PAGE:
The new 340i is rip snorting fast! Not surprised it smoked them all.

    8. #41
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      Quote Originally Posted by Power6 View Post
      Back to the merits of the T8 hybrid...the electric AWD ruins it in my mind, and we are talking play money here since it was way outta my price range. You only have so much battery so you can't have the dynamics you want all the time as the battery runs low and you go to FWD. If I was convinced that would never happen I'd concede but it doesn't seem the battery capacity is that high. So to me despite the clear deficit in HP the T6 with conventional AWD is the better sporty sedan.
      From what I've read if you have it Power mode or AWD mode both the engine and electric motor are always on, and it will run the generator to keep the electric motor 'fed'. Of course that will sap some of the HP from the gas engine but I don't know how much. Not to say you're not right about the T6 being a better sporty sedan as it can throw more power to the rear wheels than the T8 can.

    9. #42
      Junior Member beers's Avatar
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      AWD is always available in the T8, regardless of battery level.

      http://volvo.custhelp.com/app/answer.../~/drive-modes

      - Constant AWD mode
      activates all-wheel drive to increase traction and sets Electronic Stability Control to Sport mode. It is designed for use mainly at lower speeds in slippery driving conditions such as ice and snow. AWD is constantly available, even when the battery charge is depleted. This mode reduces fuel economy.
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    10. #43
      Junior Member Catfiend's Avatar
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      Quote Originally Posted by beers View Post
      AWD is always available in the T8, regardless of battery level.

      http://volvo.custhelp.com/app/answer.../~/drive-modes

      - Constant AWD mode
      activates all-wheel drive to increase traction and sets Electronic Stability Control to Sport mode. It is designed for use mainly at lower speeds in slippery driving conditions such as ice and snow. AWD is constantly available, even when the battery charge is depleted. This mode reduces fuel economy.
      Right, and here it says the same thing for Power mode:
      https://www.volvocars.com/uk/support...cs/drive-modes

      "Both the internal combustion engine and electric motor are engaged in order to drive all four wheels, which results in increased fuel consumption.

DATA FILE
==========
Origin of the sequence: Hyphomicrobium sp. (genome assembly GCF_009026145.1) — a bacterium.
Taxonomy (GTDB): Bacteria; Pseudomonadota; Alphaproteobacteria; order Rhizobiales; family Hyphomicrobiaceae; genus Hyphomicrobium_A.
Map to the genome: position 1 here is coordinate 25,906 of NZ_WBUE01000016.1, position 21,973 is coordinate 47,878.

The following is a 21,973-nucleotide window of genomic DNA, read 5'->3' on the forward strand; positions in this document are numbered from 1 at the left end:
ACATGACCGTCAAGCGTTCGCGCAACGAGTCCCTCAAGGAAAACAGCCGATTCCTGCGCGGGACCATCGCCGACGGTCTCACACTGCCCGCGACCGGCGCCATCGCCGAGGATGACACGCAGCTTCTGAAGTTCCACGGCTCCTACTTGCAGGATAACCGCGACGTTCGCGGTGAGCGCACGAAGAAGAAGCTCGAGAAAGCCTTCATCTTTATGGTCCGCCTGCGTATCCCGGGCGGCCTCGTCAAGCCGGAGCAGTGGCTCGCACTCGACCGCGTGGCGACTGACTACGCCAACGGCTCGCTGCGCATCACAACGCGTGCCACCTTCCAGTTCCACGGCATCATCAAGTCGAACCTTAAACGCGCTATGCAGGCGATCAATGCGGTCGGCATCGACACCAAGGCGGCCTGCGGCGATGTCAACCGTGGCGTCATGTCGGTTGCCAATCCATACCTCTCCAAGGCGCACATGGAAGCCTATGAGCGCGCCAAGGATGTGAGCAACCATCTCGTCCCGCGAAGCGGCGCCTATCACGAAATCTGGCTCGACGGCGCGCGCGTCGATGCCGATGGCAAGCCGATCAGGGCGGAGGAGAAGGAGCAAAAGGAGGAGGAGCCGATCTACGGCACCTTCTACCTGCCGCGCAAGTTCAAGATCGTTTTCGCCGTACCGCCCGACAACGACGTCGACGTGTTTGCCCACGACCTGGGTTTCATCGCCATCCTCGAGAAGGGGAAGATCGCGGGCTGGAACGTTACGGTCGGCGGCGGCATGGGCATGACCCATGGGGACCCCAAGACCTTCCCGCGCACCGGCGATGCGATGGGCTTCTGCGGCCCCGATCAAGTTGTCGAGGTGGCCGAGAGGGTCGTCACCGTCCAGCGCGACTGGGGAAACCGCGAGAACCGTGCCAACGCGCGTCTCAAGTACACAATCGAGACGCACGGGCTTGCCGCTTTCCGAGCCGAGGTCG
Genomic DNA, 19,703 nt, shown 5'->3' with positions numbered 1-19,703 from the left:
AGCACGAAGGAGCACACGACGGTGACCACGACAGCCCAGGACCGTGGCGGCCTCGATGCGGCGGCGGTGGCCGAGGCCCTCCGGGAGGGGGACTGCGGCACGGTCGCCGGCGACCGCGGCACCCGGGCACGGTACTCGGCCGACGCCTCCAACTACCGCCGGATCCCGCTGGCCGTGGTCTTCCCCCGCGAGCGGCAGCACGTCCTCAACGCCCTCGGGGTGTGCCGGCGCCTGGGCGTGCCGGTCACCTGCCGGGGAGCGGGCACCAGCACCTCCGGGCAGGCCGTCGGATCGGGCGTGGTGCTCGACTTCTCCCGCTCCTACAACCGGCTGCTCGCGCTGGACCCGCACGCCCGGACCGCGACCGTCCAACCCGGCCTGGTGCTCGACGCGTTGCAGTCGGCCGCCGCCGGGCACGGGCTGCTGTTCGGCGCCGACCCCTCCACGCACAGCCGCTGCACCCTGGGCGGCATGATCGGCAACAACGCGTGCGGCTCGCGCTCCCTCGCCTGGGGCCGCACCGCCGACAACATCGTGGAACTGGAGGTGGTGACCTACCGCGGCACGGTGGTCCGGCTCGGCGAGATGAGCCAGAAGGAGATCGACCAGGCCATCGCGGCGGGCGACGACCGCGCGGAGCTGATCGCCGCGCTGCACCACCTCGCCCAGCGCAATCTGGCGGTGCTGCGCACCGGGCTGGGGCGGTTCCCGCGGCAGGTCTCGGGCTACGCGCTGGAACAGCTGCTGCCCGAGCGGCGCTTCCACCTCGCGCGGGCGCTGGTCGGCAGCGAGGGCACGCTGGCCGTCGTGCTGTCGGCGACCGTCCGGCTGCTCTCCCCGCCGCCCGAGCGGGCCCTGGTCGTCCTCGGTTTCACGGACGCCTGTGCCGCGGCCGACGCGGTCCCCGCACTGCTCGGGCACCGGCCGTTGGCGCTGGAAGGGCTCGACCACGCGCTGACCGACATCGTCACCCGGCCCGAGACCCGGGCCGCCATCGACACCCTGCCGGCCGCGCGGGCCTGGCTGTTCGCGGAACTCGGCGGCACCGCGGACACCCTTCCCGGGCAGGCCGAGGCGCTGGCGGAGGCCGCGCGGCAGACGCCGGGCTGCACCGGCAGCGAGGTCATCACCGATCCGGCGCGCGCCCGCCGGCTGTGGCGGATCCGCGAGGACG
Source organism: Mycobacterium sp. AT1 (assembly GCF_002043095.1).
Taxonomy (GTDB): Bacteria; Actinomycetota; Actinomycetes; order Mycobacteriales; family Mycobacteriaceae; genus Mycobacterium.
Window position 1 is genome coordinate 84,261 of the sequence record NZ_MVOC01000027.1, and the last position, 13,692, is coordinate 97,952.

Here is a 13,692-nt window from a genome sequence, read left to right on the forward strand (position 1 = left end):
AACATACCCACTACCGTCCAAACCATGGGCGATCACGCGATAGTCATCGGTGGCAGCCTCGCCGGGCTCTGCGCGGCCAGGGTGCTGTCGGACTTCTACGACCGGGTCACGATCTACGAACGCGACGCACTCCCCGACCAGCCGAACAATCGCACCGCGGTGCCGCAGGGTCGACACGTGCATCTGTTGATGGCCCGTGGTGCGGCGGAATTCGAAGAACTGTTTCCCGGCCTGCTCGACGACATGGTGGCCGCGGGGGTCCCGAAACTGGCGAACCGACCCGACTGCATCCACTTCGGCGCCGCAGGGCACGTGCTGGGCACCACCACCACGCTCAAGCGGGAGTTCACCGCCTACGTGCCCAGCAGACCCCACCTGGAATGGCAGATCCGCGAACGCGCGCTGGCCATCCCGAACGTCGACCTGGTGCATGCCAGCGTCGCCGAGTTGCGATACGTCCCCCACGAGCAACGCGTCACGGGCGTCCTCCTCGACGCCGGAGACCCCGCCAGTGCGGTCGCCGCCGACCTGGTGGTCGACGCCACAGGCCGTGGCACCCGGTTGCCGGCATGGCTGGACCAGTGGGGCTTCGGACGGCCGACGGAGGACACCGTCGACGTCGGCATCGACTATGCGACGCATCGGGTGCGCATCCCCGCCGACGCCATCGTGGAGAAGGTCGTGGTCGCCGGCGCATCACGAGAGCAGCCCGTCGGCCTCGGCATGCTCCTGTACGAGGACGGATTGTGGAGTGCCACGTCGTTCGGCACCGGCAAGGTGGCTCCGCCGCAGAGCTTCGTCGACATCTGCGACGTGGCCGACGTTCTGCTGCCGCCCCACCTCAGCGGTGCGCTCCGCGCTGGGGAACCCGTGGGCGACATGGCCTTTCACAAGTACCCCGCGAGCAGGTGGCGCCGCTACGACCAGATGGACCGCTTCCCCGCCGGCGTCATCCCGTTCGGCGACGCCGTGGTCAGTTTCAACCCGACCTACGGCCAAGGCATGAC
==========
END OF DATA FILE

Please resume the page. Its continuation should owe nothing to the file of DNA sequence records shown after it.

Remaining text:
The drive mode is optimised for maximum performance and response during acceleration. It changes the internal combustion engine's accelerator pedal response, gear shift pattern and boost pressure system. Chassis settings, steering and brake response are also optimised. Power drive mode is always available regardless of the battery's state of charge."

    11. #44
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      Definitely the T6 could be much better sporty sedan. With less weight and abou 380 PS it could be much faster. T8 Polestar Engineered is not about performance, it is about ideology.

    12. #45
      Quote Originally Posted by visualv View Post
      My ideal configuration would be a V60 chassis paired with a Audi TFSI twinturbo V8 engine and the DSG transmission....but that would never happen. I can't stand the look of the new Audi design flow.
      Anyways, do you know of any Dyno done on a SPA T6 or T8 with P* engineering?


      Sent from my ONEPLUS A6013 using Tapatalk
      We've run the S60 with and without P* optimization, nothing outside of that at the moment and I haven't had a chance to dyno the T8 or the Polestar (if someone wants to bring one here before we get our own, we'll run it).

      I will say, that if you look at the wheel hp results (the dyno calculates engine hp output based on dissipation and coast down from the run, so just looking at the comparison of wheel hp), the difference between the non opt. and optimized versions was less than I expected it would be. There is some difference in the curve (which is why the engine hp calculation is different) but the peak boost didn't vary as much as I thought it might. The shifting and throttle curve feels different, but overall the power output shows a difference of 252whp vs 258whp, and it's difficult to feel 6-7hp on the road. Take that information for what it is.

      https://vaitrixusa.com/blogs/dyno-da...-spa-t6-engine
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    13. #46
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      Quote Originally Posted by VaitrixUSA View Post
      We've run the S60 with and without P* optimization, nothing outside of that at the moment and I haven't had a chance to dyno the T8 or the Polestar (if someone wants to bring one here before we get our own, we'll run it).

      I will say, that if you look at the wheel hp results (the dyno calculates engine hp output based on dissipation and coast down from the run, so just looking at the comparison of wheel hp), the difference between the non opt. and optimized versions was less than I expected it would be. There is some difference in the curve (which is why the engine hp calculation is different) but the peak boost didn't vary as much as I thought it might. The shifting and throttle curve feels different, but overall the power output shows a difference of 252whp vs 258whp, and it's difficult to feel 6-7hp on the road. Take that information for what it is.